Posted by: tootingtrumpet | July 2, 2012

The Final Over of the Day England vs Australia Second ODI

But is he now kissing his career goodbye?

Ball One – There’s nothing worse than the media complaining about their facilities – after all, we don’t pay (nor queue) to come in and the food and drink is very palatable. At The Oval, however, there is a drawback – it’s very hard to see from the Press Box. Quite how this state of affairs came about is a mystery, as The Oval is otherwise very well appointed, especially for members.

Ball Two – Shane Watson’s pre-series jibe that England’s balance wasn’t quite right was hardly McGrathian in its confidence, but it did carry a bit of a sting. He was obviously eyeing the opportunity that would arise if one of England’ s frontline bowlers had an off-day (or was lined up by a batsman) and a sixth bowler was required. Most limited overs sides have options  – Watson himself is often a sixth bowler for Australia – but nobody in England’s batting unit lends themselves to fiddling though four or five overs for 20 or so. Except Ravi Bopara, who found a length that meant the ball was never quite there to hit, and a line that kept the batsmen honest. It was another example of Ravi’s potential – a strange word to use of a man who has played international cricket for five years.

Ball Three – Though it’s hard to judge a pitch until both sides have had a bat, Australia have been content to knock the ball around for much of the first 38 overs of their innings. It’s a strangely unAustralian forbearance, somewhat old-fashioned in its approach of holding on to wickets in readiness for a late thrash. It could also be read as a tribute to the strength of England’s bowling and to Eoin Morgan’s template-setting innings on Friday at Lord’s.

Ball Four – Have you ever met anyone over the age of about 12 who says that they like the music at the cricket? There’s a full house here, it’s England vs Australia and the game is evenly balanced as Australia approach the end of their innings. If that’s not enough for spectators to feel a sense of excitement, they’re watching the wrong game.

Ball Five – What to do about Mitchell Johnson? Not so long ago, he was World Cricketer of the Year and was amongst the most feared pacemen in the game. Now he suffers the cruel songs and crueller cheers of England fans every time he comes on to bowl. The threat is still there, but he’s like a spinner who has lost his stock delivery – there’s just not enough between the wicket-taking balls and the four balls.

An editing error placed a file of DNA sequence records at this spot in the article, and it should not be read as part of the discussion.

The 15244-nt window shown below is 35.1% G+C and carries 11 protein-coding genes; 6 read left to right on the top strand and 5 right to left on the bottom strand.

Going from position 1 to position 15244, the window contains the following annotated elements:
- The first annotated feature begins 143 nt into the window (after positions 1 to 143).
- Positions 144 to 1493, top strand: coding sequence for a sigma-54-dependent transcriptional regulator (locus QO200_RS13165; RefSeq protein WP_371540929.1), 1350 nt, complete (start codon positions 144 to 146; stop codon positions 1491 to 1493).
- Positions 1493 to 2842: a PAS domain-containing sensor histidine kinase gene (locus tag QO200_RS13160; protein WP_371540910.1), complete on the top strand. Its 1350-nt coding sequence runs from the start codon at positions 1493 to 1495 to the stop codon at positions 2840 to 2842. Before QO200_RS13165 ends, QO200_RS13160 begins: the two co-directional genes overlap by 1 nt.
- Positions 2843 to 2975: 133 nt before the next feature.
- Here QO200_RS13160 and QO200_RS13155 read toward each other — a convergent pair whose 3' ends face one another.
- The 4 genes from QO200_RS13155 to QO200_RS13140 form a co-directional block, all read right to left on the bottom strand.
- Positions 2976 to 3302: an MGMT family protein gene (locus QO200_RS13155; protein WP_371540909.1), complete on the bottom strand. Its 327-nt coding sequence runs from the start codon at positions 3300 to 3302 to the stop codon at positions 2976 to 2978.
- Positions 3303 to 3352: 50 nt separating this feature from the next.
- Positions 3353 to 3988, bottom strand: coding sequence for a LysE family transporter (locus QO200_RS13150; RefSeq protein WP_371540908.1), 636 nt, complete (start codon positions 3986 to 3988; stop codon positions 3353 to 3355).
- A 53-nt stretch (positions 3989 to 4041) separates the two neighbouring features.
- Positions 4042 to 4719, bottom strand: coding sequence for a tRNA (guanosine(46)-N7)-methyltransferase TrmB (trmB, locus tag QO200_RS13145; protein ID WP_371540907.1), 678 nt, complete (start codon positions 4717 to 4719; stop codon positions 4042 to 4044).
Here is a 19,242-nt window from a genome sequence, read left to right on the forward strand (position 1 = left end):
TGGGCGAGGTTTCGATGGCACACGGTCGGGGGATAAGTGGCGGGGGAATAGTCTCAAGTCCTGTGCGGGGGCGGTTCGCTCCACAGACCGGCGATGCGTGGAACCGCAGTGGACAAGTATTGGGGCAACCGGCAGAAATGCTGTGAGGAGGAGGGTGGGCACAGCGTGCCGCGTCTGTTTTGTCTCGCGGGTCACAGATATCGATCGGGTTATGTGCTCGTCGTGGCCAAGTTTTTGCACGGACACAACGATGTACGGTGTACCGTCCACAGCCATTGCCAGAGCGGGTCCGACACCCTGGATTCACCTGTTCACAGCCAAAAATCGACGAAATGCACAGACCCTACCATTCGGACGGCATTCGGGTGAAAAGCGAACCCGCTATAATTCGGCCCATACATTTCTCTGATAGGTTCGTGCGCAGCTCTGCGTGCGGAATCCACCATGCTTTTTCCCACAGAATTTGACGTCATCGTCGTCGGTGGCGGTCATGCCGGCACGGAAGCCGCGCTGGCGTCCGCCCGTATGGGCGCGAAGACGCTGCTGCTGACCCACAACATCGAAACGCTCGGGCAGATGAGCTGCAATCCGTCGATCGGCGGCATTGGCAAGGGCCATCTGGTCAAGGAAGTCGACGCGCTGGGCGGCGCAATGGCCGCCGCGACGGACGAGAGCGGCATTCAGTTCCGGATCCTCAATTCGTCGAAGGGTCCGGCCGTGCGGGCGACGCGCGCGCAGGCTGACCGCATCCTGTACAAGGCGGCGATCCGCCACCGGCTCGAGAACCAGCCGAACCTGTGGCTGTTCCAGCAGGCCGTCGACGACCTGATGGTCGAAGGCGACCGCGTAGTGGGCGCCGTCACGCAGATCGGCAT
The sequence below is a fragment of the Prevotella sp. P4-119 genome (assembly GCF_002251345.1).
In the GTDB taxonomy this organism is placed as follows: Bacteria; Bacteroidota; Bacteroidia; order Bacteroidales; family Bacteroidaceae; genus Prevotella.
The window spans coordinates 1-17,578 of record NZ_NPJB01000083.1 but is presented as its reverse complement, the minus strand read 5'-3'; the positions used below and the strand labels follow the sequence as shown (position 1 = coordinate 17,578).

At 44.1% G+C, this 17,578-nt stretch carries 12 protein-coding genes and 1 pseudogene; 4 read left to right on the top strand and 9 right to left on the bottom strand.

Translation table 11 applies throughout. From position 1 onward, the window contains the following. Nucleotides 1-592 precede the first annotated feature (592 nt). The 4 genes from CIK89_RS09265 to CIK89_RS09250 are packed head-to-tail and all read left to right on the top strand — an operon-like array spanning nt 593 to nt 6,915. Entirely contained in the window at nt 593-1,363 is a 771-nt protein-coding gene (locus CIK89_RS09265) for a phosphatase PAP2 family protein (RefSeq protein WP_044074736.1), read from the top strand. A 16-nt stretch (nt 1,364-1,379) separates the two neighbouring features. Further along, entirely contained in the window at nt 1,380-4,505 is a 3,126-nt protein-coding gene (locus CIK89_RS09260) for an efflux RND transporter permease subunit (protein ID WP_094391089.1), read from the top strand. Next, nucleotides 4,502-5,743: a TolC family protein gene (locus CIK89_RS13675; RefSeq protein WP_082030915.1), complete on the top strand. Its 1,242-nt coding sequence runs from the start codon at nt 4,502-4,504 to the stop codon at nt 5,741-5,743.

Ball Six – The sightscreen at the pavilion end has two levels – a large black screen and a square tarpaulin that hangs down the scaffolding erected for the television cameras. Inexplicably, between these two components, are seats for about a dozen spectators. Whether moving or not, it was inevitable that these spectators would catch the batsmen’s eye and provoke hold-ups in play. With plenty of seats available on the top level, the stewards should have moved them.

You can tweet me at @garynaylor999

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Responses

  1. Oh I really like the Oval. It’s so easy to get around and great for spectating , but I didn’t know that about the press box. That’s weird.

    Aussies are being utterly outplayed by a more talented and committed team. I was guffawing at Bailey and Watson’s partnership yesterday. We all know that Watson can’t rotate the strike but I wasn’t aware that Bailey can’t either. The bowling was good but not brilliant, the wicket was a bit too short format for that but I think it’s more about the Australian personnel not being up to it. They can’t do anything about that and I thought they did well to get to 251 considering where they were by the 35th over.

  2. Not sure they are being that out played. Definitely in game 2, but I thought they engineered their own demise in game 1.
    What the first game should be doing is again raising to the public consciousness the question “what is the point of Steve Smith?”
    At least with guys like Johnson or Watson, you can see why they are their. They may not be able to deliver, but you can see what the management want from them.
    I don’t think that could ever have been said of Smith.
    I also need to call into question the wisdom of management putting Smith in at the start of powerplay 3 when Australia still had their back up opener in Wade available. At the fall of Hussey, Australia were still favourites in game 1, but putting Smith in pretty much wasted the power play, and for all Morgan’s play in the final 4 overs was the biggest difference in the end (2/17 v 0/40 for England in PP3 and the run rate went from 6 with a PP in hand to 7).

    • Smith was slogging it around against ropey bowling in the IPL so I guess they were expecting that he would be able to belt it around in England. He can’t of course, but I think the expectation is that he should be able to.

  3. I don’t mind the music. I won’t say I enjoy it, but it soothes the breaks in play. I’d add two caveats though: 1) the sound system has to be good. The MCG’s used to be terrible, so the sound was somewhere between inaudible and headache-inducing; the renovations have made it perfect everywhere. 2) Music during overs has to respect the context. To date I’ve not seen music DJs appreciate the difference between home and away events, or the subtleties of play. It is music for music’s sake, whereas music at American sports tends to be well constructed.


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